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SWA (pronounced swǒ) the band originally started as a concept defined by Chuck Dukowski, former bassist of Black Flag while he was still a member of that band. The name (which is pronounced like "Swah" and not "S-W-A") was created by assigning an alphabetical value to numbers on a gaming die, then rolling the die three times. Dukowski would later claim that the name was offered up by Joe Carducci and was accepted by the rest of the band, despite Chuck's own discomfort with it . SWA has had the dubious distinction of being considered the "worst" band to ever record for SST Records by many label aficionados and, in one infamous fanzine article, Steve Albini claimed that among the worst things a person could do was "listen to SWA" and "be SWA". However, others have come to the band's defense. The band existed from the mid '80s until 1992 and released 5 full length albums on SST Records, all of which are currently out of print.Read More...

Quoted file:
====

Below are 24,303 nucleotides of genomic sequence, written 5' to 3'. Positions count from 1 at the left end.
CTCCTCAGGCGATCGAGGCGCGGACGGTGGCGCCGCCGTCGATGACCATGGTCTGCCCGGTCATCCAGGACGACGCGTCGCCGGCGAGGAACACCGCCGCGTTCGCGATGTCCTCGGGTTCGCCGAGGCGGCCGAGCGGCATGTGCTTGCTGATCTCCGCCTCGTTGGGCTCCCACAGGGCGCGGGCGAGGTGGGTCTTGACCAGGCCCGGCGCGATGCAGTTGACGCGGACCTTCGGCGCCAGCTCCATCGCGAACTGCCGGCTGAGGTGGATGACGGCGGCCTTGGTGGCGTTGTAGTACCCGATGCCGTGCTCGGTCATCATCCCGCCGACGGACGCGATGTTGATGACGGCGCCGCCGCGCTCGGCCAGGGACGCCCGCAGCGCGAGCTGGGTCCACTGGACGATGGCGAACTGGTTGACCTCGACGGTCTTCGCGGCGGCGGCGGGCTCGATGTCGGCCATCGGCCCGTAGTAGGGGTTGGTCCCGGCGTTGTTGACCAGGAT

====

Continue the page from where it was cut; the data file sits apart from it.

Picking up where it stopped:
Following his departure from Black Flag in 1983, Chuck Dukowski set about reforming his first band, Würm. Despite recording an album, Würm's reunion was short-lived. Chuck soon became acquainted with Greg Cameron, a teenaged-drummer who was hanging out and jamming around SST Records' rehearsal space. The two began playing together and were soon joined by guitarist Ted Falconi (of Flipper), but this line-up was short-lived. The group was soon rounded out by former Overkill vocalist Merrill Ward, Frantic Technoid's guitarist Richard Ford, and Greg Cameron's high school friend, Ray Cooper, also on guitar. In 1985, the band recorded their debut You're Future (If You Have One), which was produced by Chuck's former Black Flag band mate, Greg Ginn. After the recording, Cooper departed the group to play with the Descendents, with whom he had played with off and on since 1982. Following 1986's Sex Dr. (a reference to Cameron's nickname, "The Nazi Sex Doctor"), Ford also departed, as his responsibilities as SST Record's label manager ended up leaving him with little time for the band. He was replaced by Sylvia Juncosa for 1987's XCIII. Juncuso left the group to pursue a solo career shortly afterwards. Phil Van Duyne played guitar on 1989's Winter. Following Winter, Merrill Ward left SWA to pursue an acting career. The group pressed on as a trio, with Chuck Dukowski handling the bulk of the vocals on 1991's Volume, which proved to be SWA's final release.